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# Game Playing Chapter 6 supplement Various deterministic board games - PowerPoint PPT Presentation

Game Playing Chapter 6 (supplement) Various deterministic board games. Additional references for the slides: Luger’s AI book (2005). Robert Wilensky’s CS188 slides: www.cs.berkeley.edu/~wilensky/cs188/lectures/index.html Tim Huang’s slides for the game of Go. Othello (a.k.a. reversi).

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• Game Playing

• Chapter 6 (supplement)

• Various deterministic board games

Luger’s AI book (2005).

Robert Wilensky’s CS188 slides: www.cs.berkeley.edu/~wilensky/cs188/lectures/index.html

Tim Huang’s slides for the game of Go.

• 8x8 board of cells

• The tokens have two sides: one black, one white

• One player is putting the white side and the other player is putting the black side

• The game starts like this:

• The game proceeds by each side putting a piece of his own color

• The winner is the one who gets more pieces of his color at the end of the game

• Below, white wins by 28

• When a black token is put onto the board, and on the same horizontal, vertical, or diagonal line there is another black piece such that every piece between the two black tokens is white, then all the white pieces are flipped to black

• Below there are 17 possible moves for white

• A move can only be made if it causes flipping of pieces. A player can pass a move iff there is no move that causes flipping. The game ends when neither player can make a move

• the snapshots are from www.mathewdoucette.com/artificialintelligence

• the description is fromhome.kkto.org:9673/courses/ai-xhtml

• AAAI has a nice repository: www.aaai.orgClick on AI topics, then select “games & puzzles”from the menu

• Hexagonal cells are arranged as below . Common sizes are 10x10, 11x11, 14x14, 19x19.

• The game has two players: Black and White

• Black always starts (there is also a swapping rule)

• Players take turns placing their pieces on the board

• The object of the game is to make an uninterrupted connection of your pieces from one end of your board to the other

• Other properties

• First player always wins

• No ties

• Invented independently by Piet Hein in 1942 and John Nash in 1948.

• Every empty cell is a legal move, thus the game tree is wide b = ~80 (chess b = ~35, go b = ~250)

• Determining the winner (assuming perfect play) in an arbitrary Hex position is PSPACE-complete [Rei81].

• How to get knowledge about the “potential” of a given position without massive game-tree search?

• There are good programs that play with heuristics to evaluate game configurations

• hex.retes.hu/six

• cs.ualberta.ca/~javhar/hex

• www.playsite.com/t/games/board/hex/rules.html

Go is a two-player game played using black and white stones on a board with 19x19, 13x13, or 9x9 intersections.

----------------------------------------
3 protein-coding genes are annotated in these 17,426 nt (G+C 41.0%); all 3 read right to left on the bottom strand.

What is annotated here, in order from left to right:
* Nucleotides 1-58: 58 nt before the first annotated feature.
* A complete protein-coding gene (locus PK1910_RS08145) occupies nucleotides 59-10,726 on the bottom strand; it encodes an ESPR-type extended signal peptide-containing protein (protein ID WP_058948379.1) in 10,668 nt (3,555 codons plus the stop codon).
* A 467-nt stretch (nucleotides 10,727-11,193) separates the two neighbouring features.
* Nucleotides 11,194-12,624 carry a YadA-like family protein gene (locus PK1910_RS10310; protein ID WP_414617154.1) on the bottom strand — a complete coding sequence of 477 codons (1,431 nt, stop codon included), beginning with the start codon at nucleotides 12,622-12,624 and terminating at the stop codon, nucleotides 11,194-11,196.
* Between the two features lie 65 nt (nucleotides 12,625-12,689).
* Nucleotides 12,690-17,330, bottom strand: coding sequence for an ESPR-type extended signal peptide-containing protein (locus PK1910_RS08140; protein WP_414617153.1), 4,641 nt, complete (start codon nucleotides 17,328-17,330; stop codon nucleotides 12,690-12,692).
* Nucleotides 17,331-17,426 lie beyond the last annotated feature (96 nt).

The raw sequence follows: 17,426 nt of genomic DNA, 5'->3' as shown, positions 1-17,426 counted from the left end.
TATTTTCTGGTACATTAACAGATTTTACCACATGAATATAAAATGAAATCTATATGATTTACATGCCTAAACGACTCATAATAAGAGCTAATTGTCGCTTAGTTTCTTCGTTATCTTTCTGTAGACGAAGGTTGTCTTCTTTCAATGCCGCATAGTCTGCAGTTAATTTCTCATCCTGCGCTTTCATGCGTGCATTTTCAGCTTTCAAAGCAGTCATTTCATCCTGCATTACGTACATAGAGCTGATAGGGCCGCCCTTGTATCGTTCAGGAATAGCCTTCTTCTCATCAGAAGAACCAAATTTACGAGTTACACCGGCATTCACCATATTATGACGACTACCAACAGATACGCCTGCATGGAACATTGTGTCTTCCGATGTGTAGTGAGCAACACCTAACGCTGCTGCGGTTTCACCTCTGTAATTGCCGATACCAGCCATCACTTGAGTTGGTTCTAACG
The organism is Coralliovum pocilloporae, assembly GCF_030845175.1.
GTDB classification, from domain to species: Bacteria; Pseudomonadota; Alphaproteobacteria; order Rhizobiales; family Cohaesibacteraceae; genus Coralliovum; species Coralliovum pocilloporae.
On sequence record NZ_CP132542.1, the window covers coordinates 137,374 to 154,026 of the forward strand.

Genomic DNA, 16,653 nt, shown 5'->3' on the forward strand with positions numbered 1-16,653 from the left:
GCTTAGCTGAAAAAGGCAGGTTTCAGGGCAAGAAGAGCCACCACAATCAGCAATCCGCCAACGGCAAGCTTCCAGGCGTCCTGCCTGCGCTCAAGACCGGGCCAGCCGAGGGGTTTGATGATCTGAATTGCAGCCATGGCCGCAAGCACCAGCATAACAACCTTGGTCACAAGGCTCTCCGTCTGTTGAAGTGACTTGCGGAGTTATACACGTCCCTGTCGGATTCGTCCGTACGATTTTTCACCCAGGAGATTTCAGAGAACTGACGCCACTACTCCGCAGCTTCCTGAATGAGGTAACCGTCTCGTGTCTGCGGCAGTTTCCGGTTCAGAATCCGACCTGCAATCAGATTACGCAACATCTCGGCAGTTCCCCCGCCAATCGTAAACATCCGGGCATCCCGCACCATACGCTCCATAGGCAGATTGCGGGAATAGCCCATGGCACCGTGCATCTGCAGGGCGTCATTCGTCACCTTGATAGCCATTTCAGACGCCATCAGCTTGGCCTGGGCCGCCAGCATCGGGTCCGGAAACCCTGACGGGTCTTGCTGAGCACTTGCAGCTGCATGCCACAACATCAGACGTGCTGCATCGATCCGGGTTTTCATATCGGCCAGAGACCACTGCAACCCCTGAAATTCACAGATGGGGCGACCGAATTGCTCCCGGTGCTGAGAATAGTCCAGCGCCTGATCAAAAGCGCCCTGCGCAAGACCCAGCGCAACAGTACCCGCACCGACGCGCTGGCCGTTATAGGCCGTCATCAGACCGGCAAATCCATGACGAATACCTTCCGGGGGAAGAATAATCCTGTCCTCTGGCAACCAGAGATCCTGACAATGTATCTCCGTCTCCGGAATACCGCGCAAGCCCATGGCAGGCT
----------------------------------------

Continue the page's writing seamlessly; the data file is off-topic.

Players take turns placing stones onto the intersections. Goal: surround the most territory (empty intersections).

Once placed onto the board, stones are not moved.

A block is a set of adjacent stones (up, down, left, right) of the same color.

A block is a set of adjacent stones (up, down, left, right) of the same color.

A liberty of a block is an empty intersection adjacent to one of its stones.

If a block runs out of liberties, it is captured. Captured blocks are removed from the board.

If a block runs out of liberties, it is captured. Captured blocks are removed from the board.

If a block runs out of liberties, it is captured. Captured blocks are removed from the board.

The game ends when neither player wishes to add more stones to the board.

The player with the most enclosed territory wins the game. (With komi, White wins this game by 7.5 pts.)

With two eyes at D and E, these White stones are alive.

With only one eye, these stones are dead. No need for Black to play at C.

White can capture by playing at A or B. Black can capture by playing at C. Black can’t play at D and E simultaneously.

What territory belongs to White? To Black?

Black ahead by 1 point. With komi, White wins by 4.5 pts.

• Much higher search requirements

• Minimax game tree has O(bd) positions

• In chess, b = ~35 and d = ~100 half-moves

• In Go, b = ~250 and d = ~200 half-moves

• However, 9x9 Go seems almost as hard as 19x19

• Accurate evaluation functions are difficult to build and computationally expensive

• In chess, material difference alone works fairly well

• In Go, only 1 piece type with no easily extracted features

• Determining the winner from an arbitrary position is PSPACE-hard (Lichtenstein and Sipser, 1980)

• Many Faces of Go v.11 (Fotland), Go4++ (Reiss), Handtalk/Goemate (Chen), GNUGo (many), etc.

• Each consists of a carefully crafted combination of pattern matchers, expert rules, and selective search

• Playing style of current programs:

• Focus on safe territories and large frameworks

• Avoid complicated fighting situations

• Rank is about 6 kyu, though actual playing strength varies from opening (stronger) to middle game (much weaker) to endgame (stronger)